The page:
There are a million ways to die, and I’m guessing most of them really can’t be classified as pleasant, but for someone who is claustrophobic like me, drowning is basically the worst way to go. And drowning in freezing cold water? Night. Mare.
If you feel similarly, then read on – this post will help you avoid dying if you happen to crash through thin ice during the winter months. Or, if you live somewhere like Canada, all year round.
First off, you should never wander onto thin ice when you’re alone.
Just don’t do it.
If you do, though, and you fall through, you’ll first need to manage your body’s initial physiological response, which is to go into cold water shock – a state that causes your respiration rate, heart rate, and blood pressure to increase at a rate fast enough it can force you into a heart attack.
Try not to panic (which I’m sure is easier said that done). Getting control of your breathing and movement can help you calm down and maintain control of your heart rate, etc, until the initial shock eases and you can think more clearly.
Assuming you haven’t fallen all the way through the ice and under the water, next you want to put out your arms and legs to slow your descent – do everything you can to prevent yourself from submerging. If you do, your body’s natural gasp response might cause you to swallow some, and then the whole “stay calm” thing will likely be out the window. Remember to breathe out, and then in, and repeat as slowly as possible. Then, reach out and put your hands and arms on the ice in front of you.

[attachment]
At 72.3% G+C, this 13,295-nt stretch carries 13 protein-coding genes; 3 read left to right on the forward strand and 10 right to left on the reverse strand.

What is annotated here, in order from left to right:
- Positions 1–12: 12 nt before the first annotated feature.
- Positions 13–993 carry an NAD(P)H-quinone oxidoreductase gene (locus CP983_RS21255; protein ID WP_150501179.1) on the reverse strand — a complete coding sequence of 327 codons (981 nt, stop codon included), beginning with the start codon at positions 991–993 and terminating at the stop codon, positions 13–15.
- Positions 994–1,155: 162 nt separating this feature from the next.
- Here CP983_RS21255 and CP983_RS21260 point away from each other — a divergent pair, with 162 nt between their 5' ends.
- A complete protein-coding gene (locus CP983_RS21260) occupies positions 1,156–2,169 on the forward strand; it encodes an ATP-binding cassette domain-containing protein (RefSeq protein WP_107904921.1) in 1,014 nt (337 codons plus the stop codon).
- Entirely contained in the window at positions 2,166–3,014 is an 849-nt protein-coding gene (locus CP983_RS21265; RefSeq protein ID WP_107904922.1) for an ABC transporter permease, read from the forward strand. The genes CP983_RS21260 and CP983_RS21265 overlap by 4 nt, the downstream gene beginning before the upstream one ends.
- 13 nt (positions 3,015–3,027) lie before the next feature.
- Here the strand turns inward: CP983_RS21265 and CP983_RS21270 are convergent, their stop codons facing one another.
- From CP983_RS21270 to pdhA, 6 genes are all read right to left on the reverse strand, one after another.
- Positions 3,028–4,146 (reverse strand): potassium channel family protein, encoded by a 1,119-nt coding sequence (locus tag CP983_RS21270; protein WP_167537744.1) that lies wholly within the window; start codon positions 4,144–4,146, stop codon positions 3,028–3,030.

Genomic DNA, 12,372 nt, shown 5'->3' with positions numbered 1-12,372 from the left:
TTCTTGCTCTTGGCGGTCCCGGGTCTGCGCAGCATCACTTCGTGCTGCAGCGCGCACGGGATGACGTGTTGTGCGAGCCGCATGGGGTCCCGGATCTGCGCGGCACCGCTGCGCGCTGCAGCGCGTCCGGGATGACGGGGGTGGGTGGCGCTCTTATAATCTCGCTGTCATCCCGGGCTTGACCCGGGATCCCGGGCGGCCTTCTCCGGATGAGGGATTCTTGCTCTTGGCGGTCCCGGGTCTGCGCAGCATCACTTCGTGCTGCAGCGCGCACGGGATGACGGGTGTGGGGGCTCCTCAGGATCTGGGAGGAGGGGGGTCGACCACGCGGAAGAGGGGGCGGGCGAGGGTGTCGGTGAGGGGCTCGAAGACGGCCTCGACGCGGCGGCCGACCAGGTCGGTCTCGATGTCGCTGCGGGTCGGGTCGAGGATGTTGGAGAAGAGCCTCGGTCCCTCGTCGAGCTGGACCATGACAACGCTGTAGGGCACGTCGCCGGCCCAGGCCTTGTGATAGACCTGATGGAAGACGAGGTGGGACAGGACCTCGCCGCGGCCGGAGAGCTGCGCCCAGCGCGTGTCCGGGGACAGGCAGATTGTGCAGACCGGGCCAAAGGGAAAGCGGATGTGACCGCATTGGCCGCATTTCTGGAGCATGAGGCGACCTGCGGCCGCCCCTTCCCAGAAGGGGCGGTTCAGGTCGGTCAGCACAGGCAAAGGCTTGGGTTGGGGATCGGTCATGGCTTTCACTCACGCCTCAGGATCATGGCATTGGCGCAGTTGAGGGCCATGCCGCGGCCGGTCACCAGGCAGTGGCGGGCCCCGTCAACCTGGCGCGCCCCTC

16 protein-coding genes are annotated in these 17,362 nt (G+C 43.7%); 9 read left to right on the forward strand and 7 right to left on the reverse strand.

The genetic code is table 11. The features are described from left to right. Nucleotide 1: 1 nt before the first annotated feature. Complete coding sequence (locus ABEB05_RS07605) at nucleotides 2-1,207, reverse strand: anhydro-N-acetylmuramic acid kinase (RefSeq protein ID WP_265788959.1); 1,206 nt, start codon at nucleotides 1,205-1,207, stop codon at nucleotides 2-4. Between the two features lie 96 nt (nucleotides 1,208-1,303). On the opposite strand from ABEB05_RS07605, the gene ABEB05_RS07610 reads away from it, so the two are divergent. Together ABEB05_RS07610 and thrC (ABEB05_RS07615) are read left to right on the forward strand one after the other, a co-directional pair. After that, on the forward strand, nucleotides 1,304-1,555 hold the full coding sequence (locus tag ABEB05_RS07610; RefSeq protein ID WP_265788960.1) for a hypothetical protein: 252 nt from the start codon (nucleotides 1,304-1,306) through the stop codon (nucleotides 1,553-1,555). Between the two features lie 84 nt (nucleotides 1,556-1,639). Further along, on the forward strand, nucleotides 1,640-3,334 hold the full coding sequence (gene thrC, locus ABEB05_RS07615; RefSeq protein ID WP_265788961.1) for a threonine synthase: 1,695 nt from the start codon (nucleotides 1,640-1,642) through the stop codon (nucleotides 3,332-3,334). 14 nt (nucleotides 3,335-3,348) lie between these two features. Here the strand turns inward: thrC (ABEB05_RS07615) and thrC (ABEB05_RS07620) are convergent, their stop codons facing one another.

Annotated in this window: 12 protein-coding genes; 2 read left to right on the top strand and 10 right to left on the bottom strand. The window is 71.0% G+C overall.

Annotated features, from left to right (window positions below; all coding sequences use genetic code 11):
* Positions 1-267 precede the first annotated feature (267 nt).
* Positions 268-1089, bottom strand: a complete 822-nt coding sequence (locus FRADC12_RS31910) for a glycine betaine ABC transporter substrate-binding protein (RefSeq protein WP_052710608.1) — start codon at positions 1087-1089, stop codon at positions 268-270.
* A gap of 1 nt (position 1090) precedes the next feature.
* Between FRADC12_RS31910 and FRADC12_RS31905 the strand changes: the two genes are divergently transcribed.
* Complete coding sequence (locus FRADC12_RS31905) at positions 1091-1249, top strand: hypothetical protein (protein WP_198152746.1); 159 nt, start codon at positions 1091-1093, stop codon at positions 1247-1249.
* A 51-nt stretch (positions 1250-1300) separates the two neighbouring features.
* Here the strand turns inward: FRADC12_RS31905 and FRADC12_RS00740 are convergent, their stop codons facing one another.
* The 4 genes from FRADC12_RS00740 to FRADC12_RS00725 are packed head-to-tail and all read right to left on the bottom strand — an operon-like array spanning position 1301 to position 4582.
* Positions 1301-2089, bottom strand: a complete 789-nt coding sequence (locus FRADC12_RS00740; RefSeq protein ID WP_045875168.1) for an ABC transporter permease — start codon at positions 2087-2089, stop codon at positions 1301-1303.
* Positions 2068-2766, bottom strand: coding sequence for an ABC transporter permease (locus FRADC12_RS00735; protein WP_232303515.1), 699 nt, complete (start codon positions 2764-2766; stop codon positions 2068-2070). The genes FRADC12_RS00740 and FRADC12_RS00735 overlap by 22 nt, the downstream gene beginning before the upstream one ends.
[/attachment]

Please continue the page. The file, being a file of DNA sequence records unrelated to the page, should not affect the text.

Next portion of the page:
All of this means you’ve survived step one and you’re ready to try hauling yourself out of the water – which you definitely need to do because the longer you’re wet, the higher your chances of getting hypothermia.
Again, stay calm. If you try to claw your way out onto ice that already broke once, you might find yourself in even deeper water (pun intended) than you already are. So, you’re best to rely on your legs, not your arms.
Use your butt to lift your lower body until your legs are extended behind you – you’re floating on your stomach, still holding onto the surface ice. Kick off heavy shoes in the process, if possible, then continue to kick your legs softly to gently launch yourself forward onto the ice (like you’ve seen penguins do), until you’re out of the water and lying flat on the ice on your stomach.
With your weight distributed, you have a higher chance of not breaking the ice again, and you want to slide or roll in this position closer to the shore – or at least back to the last safe place you stood – before getting onto all fours and then to your feet.
Don’t rush. Stay calm. Breathe.
Good advice in a dangerous, anxiety-ridden situation, and in this case, it may save you life. Though I sincerely hope you don’t ever need to put these tips into practice.
The more you know!